But then, in the mystery of God’s grace, this hard, unyielding soil, will be softened in a moment. Saul will be humiliated before the voice of God and the Word will penetrate his heart. The hard, unmovable path will become good soil producing an abundant harvest.

The transformation of Saul to the Apostle Paul helps me to think about how the various soils that Jesus describes are not a permanent state. The hard heart can be softened. Then again, Hebrews warns against the heart growing bitter.

As I think over this parable in relation to my own life, I have been all these types of soil. I have known the sense of deadness and boredom in hearing God’s word. Hans Urs Von Balthasar writes, “We think that God’s Word has been heard on earth for so long that by now it is almost used up, that it is about time for some new word as if we had the right to demand one.” He continues, “We fail to see that it is we ourselves who are used up and alienated, whereas the Words resounds with the same vitality and freshness as ever; it is as near to us as it always was.” I am that man who could hear and read the Word with no response, with dry bones, with cold heart.

I have also been the one who responded to the word with joy only to doubt God’s faithfulness later on. Or what about the man who hears the word but the cares of the world choke the word and make it unfruitful. It sounds a bit like what the Desert Fathers name acedia (a-see-d-a). It might be called boredom, distraction, busyness, or even depression. Some called it the noontime demon.

In some sense, it is the inability to be here, now. The Desert Father Abba Moses was known to say, “‘Go and sit in your cell, and your cell will teach you everything.’[1] Evagrius said, ‘Cut the desire for many things out of your heart and so prevent your mind being dispersed and your stillness lost.’[2]

Learn to be present where you are. They’re telling the monks, don’t go search out better monasteries. Don’t go search out better … Some other place where you think that you have a closer ability to connect with God. Be still, be here, be now. Be present. Because this is where God will meet you. And it is where He will expose the coldness of your heart. He will expose your distractedness. He will expose your inability to trust Him. Sometimes this acedia can look like depression, it can look like the inability to do anything. The inability to leave my home, or the inability to be focused in the moment. But other times it actually can look almost just the opposite. It can look like I fill my life with so much busyness that I am unable to be present in the world.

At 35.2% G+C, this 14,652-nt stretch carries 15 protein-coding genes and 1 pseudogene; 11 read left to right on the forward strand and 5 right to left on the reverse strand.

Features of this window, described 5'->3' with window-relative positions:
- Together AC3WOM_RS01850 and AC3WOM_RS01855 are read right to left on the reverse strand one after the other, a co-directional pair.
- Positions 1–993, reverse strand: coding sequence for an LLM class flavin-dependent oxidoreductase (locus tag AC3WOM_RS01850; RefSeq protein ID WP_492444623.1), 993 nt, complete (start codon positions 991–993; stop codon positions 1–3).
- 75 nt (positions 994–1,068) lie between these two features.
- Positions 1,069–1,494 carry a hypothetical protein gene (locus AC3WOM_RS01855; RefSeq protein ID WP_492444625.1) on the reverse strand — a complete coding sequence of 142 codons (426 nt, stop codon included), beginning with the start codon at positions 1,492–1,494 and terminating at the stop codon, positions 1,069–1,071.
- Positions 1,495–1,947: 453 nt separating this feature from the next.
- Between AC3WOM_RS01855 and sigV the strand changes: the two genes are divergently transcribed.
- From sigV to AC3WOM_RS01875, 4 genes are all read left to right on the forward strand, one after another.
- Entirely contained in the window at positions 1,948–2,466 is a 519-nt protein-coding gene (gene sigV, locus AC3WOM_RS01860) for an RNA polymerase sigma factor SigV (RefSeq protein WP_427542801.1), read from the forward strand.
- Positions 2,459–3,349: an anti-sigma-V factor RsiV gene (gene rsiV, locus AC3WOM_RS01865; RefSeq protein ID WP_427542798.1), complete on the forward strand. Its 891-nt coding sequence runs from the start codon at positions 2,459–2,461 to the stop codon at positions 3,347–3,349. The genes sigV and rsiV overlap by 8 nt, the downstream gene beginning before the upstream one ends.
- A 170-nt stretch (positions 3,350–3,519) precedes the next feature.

When I was in college, I was part of a team that helped lead our church’s college class, I led a discipleship group, I started a drama team, I was working with the youth group on Sunday’s night, and I was dreaming about either becoming the man who brought a fresh revival to the Baptist church or becoming the man who was killed on the mission field. I was moving toward the next big thing.

One day all of us guys were sitting around talking about our sense of call, and turns out every one of us thought we were going to be martyrs. We all had these high dreams that we were going to do these great things for the Kingdom, and it’s certainly not bad to dream, but we were always moving to the next big thing. The next big thing.

Within two years, Kelly and I were married and living at a rehabilitation ministry in Walland. My days were spent with one group of people, leading a Bible study. I wasn’t even invited to the staff meetings at the church. I was completely isolated. No activity. God took all the activity away. I had one thing to do: Spend the day with this small group of guys, doing a Bible study, working on the farm. Completely isolated, completely opposite from what I had been doing in college. He was teaching me how to do one thing, to just be present.

As it turns out, He has had to do that a lot in my life. Kelly always says, “You’re interested in too many things.” Before you know it, I have hundreds of things going, and suddenly everything ceases, not by my choice. Suddenly it all ceases, and I have to relearn how to do one thing, to be cut out from the frenzy.

As I think about learning to do this one thing, learning to be still, to be present, I was thinking about cultivating our heart. I’m just going to list a few things. These are not unfamiliar to us, but just a chance to remember them afresh. I thought of four things that Scripture often talks about in relation to cultivating the heart.

  • Humility
  • Remembering
  • Thankfulness
  • Sowing

Scripture again and again calls us to this humility, both to God and to other people. Both Peter and James say humble yourselves under the mighty hand of God. We know Paul’s story. If you don’t humble yourself you will be humiliated. When God is cultivating the heart, either the heart will humble themselves, or He will humility them. There is some sense in the humility, it’s simply dependence. It is returning, which, really what repentance is, just returning. It’s turning again and again back to God in dependence.